It is hard enough to find a good lawyer these days; and it must be harder still if you have no money.
But you may be surprised to find how many top lawyers are willing to do unpaid work of real value to the wider community.
Staff at Allen & Overy, one of the big City law firms, recorded nearly 50,000 hours of pro bono and community work last year, compared with 30,000 the year before. Voluntary work done by the firm’s London office alone would have brought in if charged to paying clients. All its competitors have their own pro bono programmes, though levels of commitment differ. As a rule, law firms do not go out of their way to publicise their voluntary work; they are not in it for the headlines. But neither is pro bono purely altruistic.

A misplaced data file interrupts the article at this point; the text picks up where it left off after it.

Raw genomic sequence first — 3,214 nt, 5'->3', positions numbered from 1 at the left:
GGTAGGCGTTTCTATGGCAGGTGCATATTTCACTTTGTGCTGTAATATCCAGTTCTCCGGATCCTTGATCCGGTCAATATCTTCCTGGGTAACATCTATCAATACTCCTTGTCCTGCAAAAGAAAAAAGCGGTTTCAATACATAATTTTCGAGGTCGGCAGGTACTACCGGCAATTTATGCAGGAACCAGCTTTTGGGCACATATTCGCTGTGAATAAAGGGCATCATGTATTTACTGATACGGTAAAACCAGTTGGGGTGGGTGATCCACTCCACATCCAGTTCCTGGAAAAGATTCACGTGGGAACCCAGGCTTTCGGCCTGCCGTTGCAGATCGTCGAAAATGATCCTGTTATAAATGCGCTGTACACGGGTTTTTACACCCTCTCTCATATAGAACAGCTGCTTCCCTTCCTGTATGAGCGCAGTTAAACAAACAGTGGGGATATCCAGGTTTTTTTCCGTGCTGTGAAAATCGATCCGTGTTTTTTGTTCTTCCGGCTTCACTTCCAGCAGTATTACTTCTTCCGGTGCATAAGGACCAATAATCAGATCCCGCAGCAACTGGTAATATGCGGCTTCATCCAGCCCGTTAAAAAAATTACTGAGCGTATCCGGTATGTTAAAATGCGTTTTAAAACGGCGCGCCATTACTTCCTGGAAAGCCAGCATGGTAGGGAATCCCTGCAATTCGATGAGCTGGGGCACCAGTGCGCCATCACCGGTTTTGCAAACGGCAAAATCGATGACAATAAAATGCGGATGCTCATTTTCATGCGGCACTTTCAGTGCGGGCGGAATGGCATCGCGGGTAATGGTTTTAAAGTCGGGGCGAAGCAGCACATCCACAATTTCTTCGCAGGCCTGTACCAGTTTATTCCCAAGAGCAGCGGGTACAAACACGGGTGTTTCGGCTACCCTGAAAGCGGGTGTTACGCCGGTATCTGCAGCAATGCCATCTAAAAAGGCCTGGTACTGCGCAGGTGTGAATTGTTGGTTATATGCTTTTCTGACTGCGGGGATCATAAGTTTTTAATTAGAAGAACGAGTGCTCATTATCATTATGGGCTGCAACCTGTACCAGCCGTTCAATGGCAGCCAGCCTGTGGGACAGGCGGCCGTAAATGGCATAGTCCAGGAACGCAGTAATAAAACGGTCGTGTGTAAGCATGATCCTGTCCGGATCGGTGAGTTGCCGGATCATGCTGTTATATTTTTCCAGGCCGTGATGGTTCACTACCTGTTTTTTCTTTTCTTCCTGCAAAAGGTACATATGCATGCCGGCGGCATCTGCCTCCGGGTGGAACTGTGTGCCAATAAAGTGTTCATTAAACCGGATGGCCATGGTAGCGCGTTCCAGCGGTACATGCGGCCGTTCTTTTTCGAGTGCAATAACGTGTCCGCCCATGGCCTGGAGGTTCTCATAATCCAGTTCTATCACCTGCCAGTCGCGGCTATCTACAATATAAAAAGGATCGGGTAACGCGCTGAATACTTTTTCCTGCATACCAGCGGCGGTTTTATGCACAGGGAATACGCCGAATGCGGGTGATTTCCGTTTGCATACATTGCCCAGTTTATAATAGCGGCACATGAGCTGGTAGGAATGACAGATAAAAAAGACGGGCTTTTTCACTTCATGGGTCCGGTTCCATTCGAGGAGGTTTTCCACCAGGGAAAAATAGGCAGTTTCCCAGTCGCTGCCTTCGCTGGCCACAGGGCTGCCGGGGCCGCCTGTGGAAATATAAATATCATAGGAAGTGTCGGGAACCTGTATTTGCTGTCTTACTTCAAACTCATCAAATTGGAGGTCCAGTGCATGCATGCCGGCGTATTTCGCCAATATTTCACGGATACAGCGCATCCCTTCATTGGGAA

The best new recruits will not consider joining a law firm or set of barristers’ chambers unless it has an attractive pro bono programme. Perhaps because they feel guilty about earning so much, perhaps because they want to make a difference to the lives of individuals, lawyers are as keen to do the work as clients are to receive the benefits.